The mission of the Great Lakes Leadership Academy is to promote positive change, economic vitality and resource conservation, and enhance the quality of life in Michigan by encouraging leadership for the common good.
GLLA focuses on helping leaders from diverse constituencies develop their individual and collective leadership to transcend self-interest and create solutions for the common good. Participants in GLLA invest in a transformational personal growth experience and gain an in-depth understanding of complex community problems. They learn to listen and engage in productive dialogue around difficult topics; create a culture of civic engagement; and develop dynamic networks to impact and promote action that will provide leadership for a healthy and secure Michigan. GLLA delivers a twenty-first century program focused on developing the next generation of leaders to address issues related to sustainable communities at the local, regional, tribal and state levels. Participants will deepen their understanding of and increase their appreciation for the diverse perspectives associated with quality of life issues. Dynamic networks will be created to provide inclusive dialogue and encourage positive action toward a Michigan with economic and environmental vitality.
Emerging Leader Program (ELP)
The Emerging Leader Program is delivered over a seven month period, with three, four-day sessions. Focus is on developing individual and organizational leadership skills and applying those skills in a collaborative fashion. The program provides both classroom-based and experiential learning and is an outgrowth of the Natural Resource Leadership Project that has been conducted by the MSU College of Agriculture and Natural Resources since 2002.
ELP is designed to provide an understanding of individual and organizational behavior and development and teach advanced communication and conflict management techniques. The program equips participants to assess and measure personal and professional growth and to achieve advanced emotional health in their leadership. Participants will have an opportunity to evaluate current leadership skills, greatly improve on them, and track development over time.
Emerging Leader Program participants will be given the opportunity to learn how to cultivate mentoring relationships. A mentor can motivate and inspire leadership growth opportunities, and help to develop long-term, powerful relationships with professionals. Each participant will be matched with an Emerging Leader Program Alumni who will serve as their mentor.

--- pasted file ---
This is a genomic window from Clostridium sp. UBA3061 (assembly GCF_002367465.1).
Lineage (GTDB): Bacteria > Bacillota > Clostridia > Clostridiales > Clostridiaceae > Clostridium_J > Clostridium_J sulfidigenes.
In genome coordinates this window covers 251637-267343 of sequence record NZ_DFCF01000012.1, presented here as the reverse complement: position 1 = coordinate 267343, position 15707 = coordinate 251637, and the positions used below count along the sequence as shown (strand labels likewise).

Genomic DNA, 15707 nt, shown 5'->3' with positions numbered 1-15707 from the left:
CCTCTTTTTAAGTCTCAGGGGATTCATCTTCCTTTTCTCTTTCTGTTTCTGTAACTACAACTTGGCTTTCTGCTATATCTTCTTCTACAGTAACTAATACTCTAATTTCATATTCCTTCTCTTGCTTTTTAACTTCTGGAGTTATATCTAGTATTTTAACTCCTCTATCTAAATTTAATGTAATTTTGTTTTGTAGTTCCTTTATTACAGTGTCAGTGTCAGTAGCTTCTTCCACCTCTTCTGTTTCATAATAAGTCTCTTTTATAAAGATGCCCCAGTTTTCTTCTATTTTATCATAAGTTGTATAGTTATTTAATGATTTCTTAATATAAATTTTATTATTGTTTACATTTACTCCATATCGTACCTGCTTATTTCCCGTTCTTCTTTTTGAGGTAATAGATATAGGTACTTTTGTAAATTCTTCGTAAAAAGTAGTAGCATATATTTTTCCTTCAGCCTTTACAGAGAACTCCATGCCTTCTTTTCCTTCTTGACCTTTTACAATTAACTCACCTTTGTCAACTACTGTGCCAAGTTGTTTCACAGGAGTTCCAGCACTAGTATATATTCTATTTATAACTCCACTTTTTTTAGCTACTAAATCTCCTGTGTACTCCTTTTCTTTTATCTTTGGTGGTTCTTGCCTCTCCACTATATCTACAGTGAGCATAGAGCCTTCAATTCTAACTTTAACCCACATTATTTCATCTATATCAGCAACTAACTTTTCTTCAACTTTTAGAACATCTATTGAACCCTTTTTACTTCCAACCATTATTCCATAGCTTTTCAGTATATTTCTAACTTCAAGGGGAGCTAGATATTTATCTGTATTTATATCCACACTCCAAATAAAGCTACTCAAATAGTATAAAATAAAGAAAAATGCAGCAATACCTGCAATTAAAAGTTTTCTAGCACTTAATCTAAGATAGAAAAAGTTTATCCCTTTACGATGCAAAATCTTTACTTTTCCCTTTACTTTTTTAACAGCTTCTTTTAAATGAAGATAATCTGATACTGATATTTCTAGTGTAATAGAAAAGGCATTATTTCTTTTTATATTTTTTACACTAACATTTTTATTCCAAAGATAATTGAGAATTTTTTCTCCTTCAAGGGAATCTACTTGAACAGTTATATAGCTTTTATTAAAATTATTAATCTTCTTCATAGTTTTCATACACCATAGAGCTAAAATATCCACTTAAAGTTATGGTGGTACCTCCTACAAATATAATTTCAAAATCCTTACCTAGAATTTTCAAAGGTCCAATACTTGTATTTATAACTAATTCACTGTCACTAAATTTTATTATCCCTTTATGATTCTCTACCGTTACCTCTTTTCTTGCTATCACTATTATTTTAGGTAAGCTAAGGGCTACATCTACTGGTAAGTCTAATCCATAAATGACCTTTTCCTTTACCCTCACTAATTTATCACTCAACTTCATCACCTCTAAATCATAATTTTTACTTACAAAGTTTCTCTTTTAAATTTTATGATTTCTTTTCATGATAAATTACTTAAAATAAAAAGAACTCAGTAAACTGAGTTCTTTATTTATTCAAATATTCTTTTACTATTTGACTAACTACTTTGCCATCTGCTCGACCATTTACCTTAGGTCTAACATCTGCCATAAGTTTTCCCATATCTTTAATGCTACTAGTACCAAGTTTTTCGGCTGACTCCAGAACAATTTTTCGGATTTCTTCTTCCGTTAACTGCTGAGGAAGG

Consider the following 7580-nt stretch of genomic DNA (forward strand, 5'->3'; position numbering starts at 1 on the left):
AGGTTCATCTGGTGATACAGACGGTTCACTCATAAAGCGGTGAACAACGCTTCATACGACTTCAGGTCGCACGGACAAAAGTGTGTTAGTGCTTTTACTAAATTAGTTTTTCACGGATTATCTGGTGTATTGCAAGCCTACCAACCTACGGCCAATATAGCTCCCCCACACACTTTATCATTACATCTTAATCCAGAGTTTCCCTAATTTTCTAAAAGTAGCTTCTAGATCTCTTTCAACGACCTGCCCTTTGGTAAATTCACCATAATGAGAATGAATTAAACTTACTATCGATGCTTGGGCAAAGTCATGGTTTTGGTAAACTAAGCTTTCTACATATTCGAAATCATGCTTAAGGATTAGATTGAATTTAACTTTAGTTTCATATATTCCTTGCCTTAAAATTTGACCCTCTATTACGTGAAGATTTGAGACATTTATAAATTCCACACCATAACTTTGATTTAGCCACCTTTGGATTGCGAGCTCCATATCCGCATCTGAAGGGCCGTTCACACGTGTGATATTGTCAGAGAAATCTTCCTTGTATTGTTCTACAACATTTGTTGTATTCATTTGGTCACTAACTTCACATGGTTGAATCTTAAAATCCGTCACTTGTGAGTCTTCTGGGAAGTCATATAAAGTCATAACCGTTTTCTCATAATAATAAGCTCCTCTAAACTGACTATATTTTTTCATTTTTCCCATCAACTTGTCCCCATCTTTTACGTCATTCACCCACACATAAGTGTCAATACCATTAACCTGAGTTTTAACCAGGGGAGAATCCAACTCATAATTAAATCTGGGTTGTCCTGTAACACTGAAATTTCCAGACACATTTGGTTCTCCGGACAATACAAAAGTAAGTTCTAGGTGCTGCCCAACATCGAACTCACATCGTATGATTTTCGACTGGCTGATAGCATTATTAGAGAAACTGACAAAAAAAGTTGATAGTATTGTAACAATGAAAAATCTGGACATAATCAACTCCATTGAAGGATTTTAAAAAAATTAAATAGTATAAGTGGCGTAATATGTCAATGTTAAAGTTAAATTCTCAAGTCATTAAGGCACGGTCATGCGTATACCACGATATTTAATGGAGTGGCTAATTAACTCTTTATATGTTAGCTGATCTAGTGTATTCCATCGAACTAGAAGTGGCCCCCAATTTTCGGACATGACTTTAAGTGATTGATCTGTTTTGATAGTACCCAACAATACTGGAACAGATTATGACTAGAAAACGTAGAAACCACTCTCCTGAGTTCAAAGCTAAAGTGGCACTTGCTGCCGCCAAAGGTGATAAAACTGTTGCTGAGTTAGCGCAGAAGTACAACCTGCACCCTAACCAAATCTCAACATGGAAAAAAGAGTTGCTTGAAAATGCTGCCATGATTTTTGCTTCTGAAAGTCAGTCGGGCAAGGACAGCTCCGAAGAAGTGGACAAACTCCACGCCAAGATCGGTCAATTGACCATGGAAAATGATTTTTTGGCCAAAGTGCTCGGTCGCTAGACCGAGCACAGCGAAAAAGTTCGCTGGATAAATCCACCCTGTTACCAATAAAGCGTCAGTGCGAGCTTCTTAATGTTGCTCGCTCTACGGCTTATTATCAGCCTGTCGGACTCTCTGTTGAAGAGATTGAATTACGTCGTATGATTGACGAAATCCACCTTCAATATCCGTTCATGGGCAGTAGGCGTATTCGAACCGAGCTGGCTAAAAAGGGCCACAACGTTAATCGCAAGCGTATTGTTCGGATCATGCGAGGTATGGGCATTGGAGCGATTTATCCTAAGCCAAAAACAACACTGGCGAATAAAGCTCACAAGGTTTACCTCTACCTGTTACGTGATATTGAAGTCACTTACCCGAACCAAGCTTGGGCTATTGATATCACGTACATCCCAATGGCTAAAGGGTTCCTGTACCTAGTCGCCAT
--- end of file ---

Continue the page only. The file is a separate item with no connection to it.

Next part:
Participants spend 12 days together in an environment where they will practice what they learn as a group; interacting and focusing on common as well as individual goals. Participants will also be expected to apply skills learned in the classroom by collaborating on team projects which will require them to network over distance, share ideas, problem-solve, and hold each other accountable.
Leadership Advancement Program (LAP)
The Leadership Advancement Program consists of 12 sessions – 40 days within 18 months in locations throughout all of Michigan. It is based on the following values and principles of leadership: primacy of relationships including building trust through transparency and authentic dialogue; listening for understanding; learning to be vulnerable as a leader and holding yourself and others accountable.
With a focus on inner reflection and personal growth, participants will learn how to be present, align leadership with core values; recognize the importance of emotional wellness when leading and build the leader’s character. The value of reflection and the intentional commitment to continuous growth are key components of the curriculum. Participants will explore appreciation for and celebration of differences seeing how groups benefit from diversity of thought, culture, race, gender and other differences. We will learn to understand how power and privilege affect leadership and how to understand each other and lead across differences.
A major theme of LAP is the appreciative inquiry model where we will consider the possibilities, frame issues through systems and embrace the complexity of issues all while approaching conflict with the possibility of a shared outcome. Leaders will gain tools for engaging and building community for the common good with specific attention to civic engagement, servant leadership, participatory decision making and creating uncommon connections. A lifelong integration of GLLA values and principles will lead to a commitment to leadership and empowering positive action with service to the common good.
These concepts are interwoven with a broad perspective on quality of life issues in Michigan and delivered by current leaders who will expand our understanding of the economic footprint of Michigan, Michigan’s history, current issues and future opportunities; a working knowledge of the Great Lakes basin and its issues and opportunities; and understanding the complex balance between “live, work, and play.”